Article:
Every state and the federal government has passed legislation and rules that protect workers’ rights. The field of workers’ compensation law, however, has become increasingly complex. Different worker protection statutes exist in different states that cover different types of injuries, different types of accidents, and different illness or disease. It is a wonder that workers know what protections they have at all.

Ultimately the goal of workers’ compensation insurance is to establish a system in every state that pays the expenses of employees who are harmed while performing job-related duties. Employees can recover lost wages, medical expenses, disability payments, and costs associated with rehabilitation and retraining. 

A brief note on this topic

Before delving further into details on the various programs that govern workers’ rights, it is helpful to understand the reason for these programs. More importantly, knowing what the rules are before you need to follow them can make the process easier, as rules can be amended or changed. 

Be that as it may, in the event that you own a company that hires employees, you should understand that this compensation is considered social insurance. This is important because that is the only thing that bridges the gap between the worker and the manager. 

You also need to know that the business or employer usually purchases workers’ compensation insurance, and insurance companies generally underwrite it. A workplace accident victim can hire a workplace injury attorney and file a claim for workers’ compensation. If the employee’s injury occurred at the jobsite or while engaged in employment activities, the employee or worker can seek compensation through workers’ compensation insurance.

The way workers’ compensation is determined 

There is a definite way the amount of workers’ compensation premiums are determined. That process is mainly secret. Businesses in each state that actively depend upon workers are usually grouped into categories that define the severity of the injury or the loss that the worker has incurred. 

You should know that an active system called experience rating allows you to modify the rate of the employee class which depends on the history of the business. This system also enables business owners to have significant control over the amount of insurance premiums. 

The coming and going rule 

It would be hard to argue against the fact that employers should be responsible for the losses and injuries of a worker when an accident happens on the jobsite. Employer liability might include medical bills and lost income while the employee is unable to work. This is why employers purchase workers’ compensation insurance.

The injury does not necessarily have to happen at the workplace to be covered by your employer’s insurance. According to the coming and going rule, it is not necessary that the injury happened on the worksite to qualify for compensation. An accident that occurred at a work-sponsored event or party, for example, may also be covered in some cases.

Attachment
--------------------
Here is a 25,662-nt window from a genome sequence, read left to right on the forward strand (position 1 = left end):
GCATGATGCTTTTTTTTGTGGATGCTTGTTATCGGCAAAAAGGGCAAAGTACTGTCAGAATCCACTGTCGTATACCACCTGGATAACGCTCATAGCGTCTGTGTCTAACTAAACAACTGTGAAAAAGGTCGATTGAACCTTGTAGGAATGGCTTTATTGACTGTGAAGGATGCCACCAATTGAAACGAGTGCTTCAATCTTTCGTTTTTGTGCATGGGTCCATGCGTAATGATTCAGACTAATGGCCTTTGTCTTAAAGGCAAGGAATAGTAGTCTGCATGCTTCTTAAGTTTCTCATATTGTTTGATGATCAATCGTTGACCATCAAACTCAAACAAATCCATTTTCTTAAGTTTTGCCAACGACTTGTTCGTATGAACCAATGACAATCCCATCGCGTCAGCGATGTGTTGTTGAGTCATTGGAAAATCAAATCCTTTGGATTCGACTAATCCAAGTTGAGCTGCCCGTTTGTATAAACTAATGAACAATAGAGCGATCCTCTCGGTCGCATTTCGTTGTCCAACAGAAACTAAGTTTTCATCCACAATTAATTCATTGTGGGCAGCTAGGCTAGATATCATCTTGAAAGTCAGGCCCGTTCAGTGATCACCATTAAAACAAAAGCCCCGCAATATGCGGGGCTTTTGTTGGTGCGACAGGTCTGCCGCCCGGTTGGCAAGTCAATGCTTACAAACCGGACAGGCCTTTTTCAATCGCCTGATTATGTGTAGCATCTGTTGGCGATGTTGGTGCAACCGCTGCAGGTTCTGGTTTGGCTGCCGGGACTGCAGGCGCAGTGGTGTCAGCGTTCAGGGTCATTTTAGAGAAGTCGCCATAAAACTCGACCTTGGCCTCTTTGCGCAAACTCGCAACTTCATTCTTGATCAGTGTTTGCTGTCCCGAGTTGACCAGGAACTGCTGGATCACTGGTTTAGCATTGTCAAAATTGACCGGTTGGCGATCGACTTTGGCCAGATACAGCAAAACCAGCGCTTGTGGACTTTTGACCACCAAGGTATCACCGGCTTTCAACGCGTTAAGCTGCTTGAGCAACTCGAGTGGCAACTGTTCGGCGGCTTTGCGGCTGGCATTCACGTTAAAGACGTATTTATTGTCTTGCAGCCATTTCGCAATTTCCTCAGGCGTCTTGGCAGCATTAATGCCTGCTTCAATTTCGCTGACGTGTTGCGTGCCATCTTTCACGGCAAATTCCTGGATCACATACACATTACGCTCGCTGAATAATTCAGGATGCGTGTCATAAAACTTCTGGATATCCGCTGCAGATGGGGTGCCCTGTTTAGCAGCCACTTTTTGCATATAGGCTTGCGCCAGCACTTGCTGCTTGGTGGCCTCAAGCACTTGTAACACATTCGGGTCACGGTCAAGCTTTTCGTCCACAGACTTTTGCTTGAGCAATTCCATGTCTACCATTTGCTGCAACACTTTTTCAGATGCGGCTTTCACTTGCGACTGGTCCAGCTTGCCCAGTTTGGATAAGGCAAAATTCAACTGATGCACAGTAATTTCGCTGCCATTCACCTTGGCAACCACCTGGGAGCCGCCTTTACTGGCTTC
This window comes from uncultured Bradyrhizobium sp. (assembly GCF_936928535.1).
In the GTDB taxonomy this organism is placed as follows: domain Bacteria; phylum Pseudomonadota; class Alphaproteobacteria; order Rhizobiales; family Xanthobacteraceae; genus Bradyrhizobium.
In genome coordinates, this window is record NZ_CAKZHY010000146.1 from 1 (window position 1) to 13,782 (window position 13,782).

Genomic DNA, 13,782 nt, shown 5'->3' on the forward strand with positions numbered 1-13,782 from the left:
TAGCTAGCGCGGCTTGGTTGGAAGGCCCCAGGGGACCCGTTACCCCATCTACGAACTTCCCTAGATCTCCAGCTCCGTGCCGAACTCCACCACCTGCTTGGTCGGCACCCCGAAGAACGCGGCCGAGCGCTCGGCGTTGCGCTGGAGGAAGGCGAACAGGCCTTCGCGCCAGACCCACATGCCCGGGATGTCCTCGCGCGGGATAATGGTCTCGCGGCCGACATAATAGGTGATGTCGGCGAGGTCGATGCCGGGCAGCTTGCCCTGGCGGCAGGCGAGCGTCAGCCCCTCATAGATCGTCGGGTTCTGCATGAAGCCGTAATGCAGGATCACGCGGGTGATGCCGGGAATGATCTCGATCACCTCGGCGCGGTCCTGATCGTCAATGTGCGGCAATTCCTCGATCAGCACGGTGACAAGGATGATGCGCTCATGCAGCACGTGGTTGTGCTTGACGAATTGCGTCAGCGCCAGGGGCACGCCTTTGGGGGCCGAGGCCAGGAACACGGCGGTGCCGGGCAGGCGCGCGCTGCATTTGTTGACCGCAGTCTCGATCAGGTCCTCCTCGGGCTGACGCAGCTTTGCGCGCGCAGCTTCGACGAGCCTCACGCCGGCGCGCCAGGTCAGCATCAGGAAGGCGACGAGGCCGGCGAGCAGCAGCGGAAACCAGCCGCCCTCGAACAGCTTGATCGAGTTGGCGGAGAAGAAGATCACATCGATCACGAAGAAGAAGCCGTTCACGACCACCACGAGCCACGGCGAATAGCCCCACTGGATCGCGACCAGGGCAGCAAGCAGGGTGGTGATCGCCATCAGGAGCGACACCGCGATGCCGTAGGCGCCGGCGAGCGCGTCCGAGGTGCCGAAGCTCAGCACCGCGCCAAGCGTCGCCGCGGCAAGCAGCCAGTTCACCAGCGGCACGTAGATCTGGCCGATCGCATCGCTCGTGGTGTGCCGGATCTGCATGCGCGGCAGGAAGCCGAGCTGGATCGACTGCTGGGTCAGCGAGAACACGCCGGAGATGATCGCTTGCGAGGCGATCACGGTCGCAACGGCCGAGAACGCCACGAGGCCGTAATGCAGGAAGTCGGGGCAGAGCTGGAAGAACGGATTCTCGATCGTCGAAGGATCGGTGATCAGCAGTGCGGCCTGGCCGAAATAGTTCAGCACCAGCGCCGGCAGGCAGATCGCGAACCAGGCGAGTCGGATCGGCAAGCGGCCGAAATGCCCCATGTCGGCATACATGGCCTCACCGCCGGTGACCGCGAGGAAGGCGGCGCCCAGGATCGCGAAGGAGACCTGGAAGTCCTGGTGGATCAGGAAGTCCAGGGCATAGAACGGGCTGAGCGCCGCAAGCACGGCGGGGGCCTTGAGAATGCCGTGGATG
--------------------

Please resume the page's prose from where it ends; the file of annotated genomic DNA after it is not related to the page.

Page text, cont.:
According to the coming and going rule, workers’ compensation insurance is not applicable to injuries that occur while commuting to or from work; however, there are a few exceptions. Many argue that the commute is purely job-related, but the coming and going rule is not intended to apply to that purpose. 

Considering a few instances, such as traveling from point A to point B where A happens to be the home and B the worksite, an accident is not likely to be regarded as work-related. On the other hand, driving to multiple worksites may fall under the coming and going rule. Industry experts suggest consulting a workers compensation lawyer before taking any steps after facing a workplace accident.

A few exceptions to the coming and going rule 

Compensation For Workplace Injuries

You need to know the specific exceptions to the coming and going rule. As mentioned above, driving to multiple worksites might not affect your claim. Likewise, there are a few exceptions that are discussed below: 

  • While commuting in a company car: The coming and going rule excludes the worker if he travels in his personally owned car. However, commuting in a company-owned vehicle from a fixed location may be conducive to receiving workers’ compensation. 
  • When traveling is a significant part of the job: If the worker’s job is to travel, workers’ compensation insurance may cover any accidents. As long as the injury occurs while the worker is traveling primarily for work, he will likely be covered. 
  • In case of a special mission: If an employee is commuting to a special event for a special mission, the worker may be entitled to benefits. 
  • In case of an after-hours visit to the site: When the worker visits the job site after normal hours of business, the worker may not get compensation benefits for any injuries that occur, unless he or she was ordered to the job site as a part of normal employment activities. 
  • Sidewalks or parking lots: On the off chance that the business claims ownership or engages in activities where authority is exerted over a parking garage, walkway or sidewalk, such as paying for maintenance or landscaping that has caused physical damage to the worker, the employee may be entitled to compensation for injuries that occur there.  

The need for a legal professional 

As you can see, the law is sufficiently complex and rules and regulations that govern workers rights are difficult to navigate. You can consult with a San Antonio Personal Injury Lawyer to help deal with any injuries you have incurred at a jobsite, or if you have been involved in an accident elsewhere. Their years of practice experience allow them to skillfully handle just about any situation. 

Therefore, contact a knowledgeable attorney if you are seeking assistance with a workers’ compensation claim, especially if your employer is not being cooperative.